The Class Action Fairness Act of 2005 (“CAFA”) outlines the federal courts’ diversity jurisdiction over class actions. Among other things, it increased the amount in controversy to $5 million (28 U.S.C. § 1332(d)(2), (6)), and rather than complete diversity, only requires one plaintiff be diverse from one defendant (28 U.S.C. § 1332(d)(2)). In a recent case, the issue arose as to whether the defendant merely had to allege jurisdictional facts to support removal of the matter to federal court, or whether it had to submit evidence to support, for instance, the amount in controversy.
In Owens v. Dart Cherokee Basin Operating Company, LLC, 2013 WL 2237740 (D. Kan. 2013), the defendant removed the action to federal court and alleged in the notice of removal that the amount in controversy was over $8 million, well above the jurisdictional amount of $5 million. The plaintiff moved to remand the case to state court, which the district court granted since the notice of removal failed to provide any evidentiary support for the $8 million figure. Specifically, the district court explained that while a plaintiff cannot avoid removal merely by declining to allege the jurisdictional amount, the defendant must support the amount in controversy with factual evidence rather than mere assumption or speculation. For example, the defendant can use discovery methods or affidavits to support the jurisdictional amount. In Owens, the defendant did not submit any evidence to support its Notice of Removal. Rather, in response to the motion to remand, the defendant submitted a declaration supporting the jurisdictional amount. The district court explained that the defendants were obligated to allege all necessary jurisdictional facts in the notice of removal, not in response to a motion to remand.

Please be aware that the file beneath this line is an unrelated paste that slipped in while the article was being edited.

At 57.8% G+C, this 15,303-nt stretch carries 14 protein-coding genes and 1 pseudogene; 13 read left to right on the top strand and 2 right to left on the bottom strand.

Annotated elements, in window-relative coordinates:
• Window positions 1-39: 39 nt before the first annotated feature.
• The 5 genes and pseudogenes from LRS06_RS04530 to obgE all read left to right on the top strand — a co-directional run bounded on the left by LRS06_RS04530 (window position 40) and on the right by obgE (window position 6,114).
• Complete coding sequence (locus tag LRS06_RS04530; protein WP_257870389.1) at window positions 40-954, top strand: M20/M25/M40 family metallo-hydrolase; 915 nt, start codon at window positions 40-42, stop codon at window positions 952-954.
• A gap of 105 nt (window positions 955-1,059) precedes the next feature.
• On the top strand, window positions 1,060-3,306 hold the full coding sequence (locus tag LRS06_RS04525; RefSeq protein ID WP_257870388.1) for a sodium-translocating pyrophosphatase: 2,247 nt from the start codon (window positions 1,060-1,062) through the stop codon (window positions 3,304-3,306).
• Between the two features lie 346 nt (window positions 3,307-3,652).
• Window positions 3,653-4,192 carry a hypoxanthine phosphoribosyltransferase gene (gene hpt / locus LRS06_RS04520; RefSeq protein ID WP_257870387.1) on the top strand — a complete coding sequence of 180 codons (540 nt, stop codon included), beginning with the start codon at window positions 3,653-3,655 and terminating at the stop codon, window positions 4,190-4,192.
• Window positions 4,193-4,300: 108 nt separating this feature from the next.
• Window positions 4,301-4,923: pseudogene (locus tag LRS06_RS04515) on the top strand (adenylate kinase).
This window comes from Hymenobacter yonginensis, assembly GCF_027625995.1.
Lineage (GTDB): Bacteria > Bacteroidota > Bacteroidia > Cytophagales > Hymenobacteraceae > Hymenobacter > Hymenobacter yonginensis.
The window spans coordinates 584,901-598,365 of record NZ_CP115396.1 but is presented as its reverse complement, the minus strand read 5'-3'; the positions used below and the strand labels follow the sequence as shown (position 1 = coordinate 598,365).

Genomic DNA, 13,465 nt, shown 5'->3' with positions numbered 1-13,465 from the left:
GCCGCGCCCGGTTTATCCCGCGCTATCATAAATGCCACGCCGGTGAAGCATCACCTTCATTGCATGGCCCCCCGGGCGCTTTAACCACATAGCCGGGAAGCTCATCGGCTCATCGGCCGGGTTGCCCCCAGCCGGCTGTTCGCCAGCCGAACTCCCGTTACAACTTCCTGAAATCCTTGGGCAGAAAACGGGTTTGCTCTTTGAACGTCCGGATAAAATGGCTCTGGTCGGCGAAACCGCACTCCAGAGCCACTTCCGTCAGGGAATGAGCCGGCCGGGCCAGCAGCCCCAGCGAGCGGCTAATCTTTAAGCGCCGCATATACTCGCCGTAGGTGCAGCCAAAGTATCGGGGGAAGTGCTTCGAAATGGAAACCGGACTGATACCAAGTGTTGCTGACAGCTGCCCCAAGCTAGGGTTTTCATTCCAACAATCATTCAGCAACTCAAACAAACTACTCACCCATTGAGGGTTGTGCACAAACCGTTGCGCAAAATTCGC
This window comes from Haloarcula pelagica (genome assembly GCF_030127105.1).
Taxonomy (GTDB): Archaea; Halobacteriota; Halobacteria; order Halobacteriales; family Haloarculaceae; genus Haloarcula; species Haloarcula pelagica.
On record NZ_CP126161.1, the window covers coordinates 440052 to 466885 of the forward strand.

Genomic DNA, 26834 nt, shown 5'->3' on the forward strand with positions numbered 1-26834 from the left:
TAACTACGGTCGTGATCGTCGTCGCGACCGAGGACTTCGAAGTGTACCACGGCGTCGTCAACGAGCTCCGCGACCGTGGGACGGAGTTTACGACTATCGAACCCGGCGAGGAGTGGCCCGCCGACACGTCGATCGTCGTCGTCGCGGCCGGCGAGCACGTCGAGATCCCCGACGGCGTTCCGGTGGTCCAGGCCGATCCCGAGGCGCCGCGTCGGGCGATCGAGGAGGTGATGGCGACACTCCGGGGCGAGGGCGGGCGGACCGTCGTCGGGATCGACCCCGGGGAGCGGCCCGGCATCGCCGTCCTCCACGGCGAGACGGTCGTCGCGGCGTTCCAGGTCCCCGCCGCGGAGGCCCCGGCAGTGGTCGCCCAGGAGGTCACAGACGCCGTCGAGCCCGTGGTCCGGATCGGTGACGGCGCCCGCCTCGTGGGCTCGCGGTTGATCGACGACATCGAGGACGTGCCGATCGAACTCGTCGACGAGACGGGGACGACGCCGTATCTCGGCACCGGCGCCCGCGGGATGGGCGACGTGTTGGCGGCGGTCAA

The case made its way to the United States Supreme Court, and oral argument was recently held. The defendant argued that only allegations of jurisdictional facts is required, not evidence which, it explained, is consistent with asserting “a short and plain statement of the grounds for removal.” The defendant also referred to numerous other circuits that also only require allegations, not evidence. Before addressing the merits, the Supreme Court questioned whether it has jurisdiction to review the Tenth Circuit’s decision, which denied the defendant’s petition to appeal the district court ruling. In other words, can the Supreme Court review a denial of a petition seeking permission to appeal? That question must first be answered before the Court reaches the merits of the argument. If the Court rules on the merits, the decision could have widespread implications with the potential of heightening the pleading requirements for removal. We will update this blog when the Supreme Court renders its decision.